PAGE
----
Bernie wasn’t the only opponent Biden needed to knock out with a Game of Thrones-style alliance of former foes. Lest we forget, Michael Bloomberg, one of the wealthiest people in the U.S., went from Republican former mayor to Democratic contender. And were it not for a devastating two-minute verbal beating from the former law professor Warren, Biden may have lost to the diminutive tech billionaire. Warren’s uppercut was one of the most devastating debate takedowns in modern history — eclipsing Ronald Reagan’s “There you go again” and Lloyd Bentsen’s “Senator, you’re no Jack Kennedy.” With Bloomberg turned into Quibi and Bernie sidelined by the others, Biden became an improbable Democratic nominee at the young age of 77.
The moment the election seemed to change is when Fox News called Arizona for Biden — way before any of the other networks. Audible gasps were heard everywhere, including in the White House. Was this a mistake? Had the old man been consulted? Indeed, top Trump figures had called him. And it seems that like he did in 1997 in the U.K., Murdoch surprised his usual allies and threw his lot in with the challenger. Why? Perhaps family influence. Perhaps a sense that Trump was indeed bad for democracy and would be completely unchecked in a second term — by Fox or anyone. Who knows? But it will be a case study at Harvard’s Kennedy School for a generation to come.
2. Stacey Abrams, “The New Machine”
One of the folks who many hoped would run in 2020 but never did still helped Biden become the president-elect. Abrams, a Yale Law grad, told OZY in 2016: “I’m a Black woman from Mississippi who thinks the Deep South can become a Democratic haven. There’s a romanticism to what I do.” And she did just that, as her brilliant voter registration and turnout efforts in Georgia turned a deep red state into an apparent Democratic win for the first time since 1992. Abrams, who helped register a good chunk of Georgia’s 800,000 new voters in a state Biden is now winning by around 10,000 votes, changed the presidential conversation not just in 2020, but likely for years to come. Her next task will be even tougher: sweeping a pair of January runoffs to give Democrats control of the Senate.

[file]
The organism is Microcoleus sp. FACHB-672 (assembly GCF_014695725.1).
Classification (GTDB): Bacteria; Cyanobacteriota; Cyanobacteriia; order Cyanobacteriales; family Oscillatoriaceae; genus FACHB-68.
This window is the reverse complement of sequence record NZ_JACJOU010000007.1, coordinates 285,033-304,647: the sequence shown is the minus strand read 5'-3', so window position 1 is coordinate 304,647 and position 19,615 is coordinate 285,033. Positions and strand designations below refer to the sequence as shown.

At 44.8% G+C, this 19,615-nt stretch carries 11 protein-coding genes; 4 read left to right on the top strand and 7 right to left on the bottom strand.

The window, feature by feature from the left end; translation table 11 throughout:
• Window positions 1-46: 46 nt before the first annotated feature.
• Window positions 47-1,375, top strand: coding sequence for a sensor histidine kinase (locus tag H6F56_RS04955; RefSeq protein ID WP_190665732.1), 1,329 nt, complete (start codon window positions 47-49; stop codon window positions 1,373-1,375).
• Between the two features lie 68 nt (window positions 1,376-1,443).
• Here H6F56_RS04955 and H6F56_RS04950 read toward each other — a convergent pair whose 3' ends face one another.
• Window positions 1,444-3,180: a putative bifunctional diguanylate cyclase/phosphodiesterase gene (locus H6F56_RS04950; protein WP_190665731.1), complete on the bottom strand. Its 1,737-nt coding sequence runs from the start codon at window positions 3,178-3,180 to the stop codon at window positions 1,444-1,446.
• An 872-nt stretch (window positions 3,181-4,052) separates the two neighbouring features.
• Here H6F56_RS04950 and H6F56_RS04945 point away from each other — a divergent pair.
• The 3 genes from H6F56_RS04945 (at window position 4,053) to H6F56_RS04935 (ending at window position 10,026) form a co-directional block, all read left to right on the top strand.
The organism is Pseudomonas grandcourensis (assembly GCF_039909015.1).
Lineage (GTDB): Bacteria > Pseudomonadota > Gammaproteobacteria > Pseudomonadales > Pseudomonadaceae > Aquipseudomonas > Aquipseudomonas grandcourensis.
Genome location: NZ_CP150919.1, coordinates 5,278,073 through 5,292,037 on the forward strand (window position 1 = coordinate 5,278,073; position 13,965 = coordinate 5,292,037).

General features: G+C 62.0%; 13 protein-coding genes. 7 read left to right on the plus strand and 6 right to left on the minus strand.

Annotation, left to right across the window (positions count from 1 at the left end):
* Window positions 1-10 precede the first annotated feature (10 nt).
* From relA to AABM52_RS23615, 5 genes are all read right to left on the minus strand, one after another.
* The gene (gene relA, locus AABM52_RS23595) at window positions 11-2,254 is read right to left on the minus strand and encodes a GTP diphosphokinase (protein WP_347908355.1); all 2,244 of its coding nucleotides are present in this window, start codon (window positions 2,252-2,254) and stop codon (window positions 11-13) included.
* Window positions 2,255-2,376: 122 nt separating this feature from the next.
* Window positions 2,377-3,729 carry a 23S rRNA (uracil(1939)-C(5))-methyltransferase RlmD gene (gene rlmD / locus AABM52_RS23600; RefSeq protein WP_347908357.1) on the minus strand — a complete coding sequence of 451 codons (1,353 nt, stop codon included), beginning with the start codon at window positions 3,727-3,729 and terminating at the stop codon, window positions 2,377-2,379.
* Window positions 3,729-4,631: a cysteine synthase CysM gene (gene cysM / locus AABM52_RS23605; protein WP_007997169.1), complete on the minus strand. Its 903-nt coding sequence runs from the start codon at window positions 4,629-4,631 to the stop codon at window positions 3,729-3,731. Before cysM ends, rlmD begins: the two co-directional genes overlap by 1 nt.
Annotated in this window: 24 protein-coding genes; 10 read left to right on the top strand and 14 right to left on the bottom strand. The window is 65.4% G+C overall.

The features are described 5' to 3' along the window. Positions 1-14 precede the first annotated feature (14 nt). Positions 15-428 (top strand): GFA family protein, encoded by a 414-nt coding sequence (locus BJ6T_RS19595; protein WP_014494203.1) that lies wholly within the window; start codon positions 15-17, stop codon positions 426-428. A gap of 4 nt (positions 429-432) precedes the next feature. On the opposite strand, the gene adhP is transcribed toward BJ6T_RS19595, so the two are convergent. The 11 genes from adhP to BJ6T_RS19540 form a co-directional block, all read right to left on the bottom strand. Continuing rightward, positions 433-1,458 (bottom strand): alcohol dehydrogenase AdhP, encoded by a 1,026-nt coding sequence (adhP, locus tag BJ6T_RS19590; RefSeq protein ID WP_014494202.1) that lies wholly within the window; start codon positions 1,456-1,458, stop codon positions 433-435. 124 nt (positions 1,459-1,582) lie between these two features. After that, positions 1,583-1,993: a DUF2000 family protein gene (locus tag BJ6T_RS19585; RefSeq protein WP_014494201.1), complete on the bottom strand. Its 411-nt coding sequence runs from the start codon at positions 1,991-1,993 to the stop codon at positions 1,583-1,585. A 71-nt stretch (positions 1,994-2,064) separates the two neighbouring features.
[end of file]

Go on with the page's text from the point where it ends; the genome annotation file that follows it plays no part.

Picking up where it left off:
3. Josh Shapiro, “The Tortoise”
His stern warning that every vote would count in Pennsylvania was backed up by a deliberate but decisive counting of the votes — unmarred by the kind of turmoil we saw in Florida in 2000. When Pennsylvania came in at last after several days, Biden was president. And Shapiro — a former high school point guard who charged into his post on a reformist platform — was reelected as attorney general. Look for this ambitious politician to be embraced by the Biden White House as he weighs a run for governor or Senate in 2022.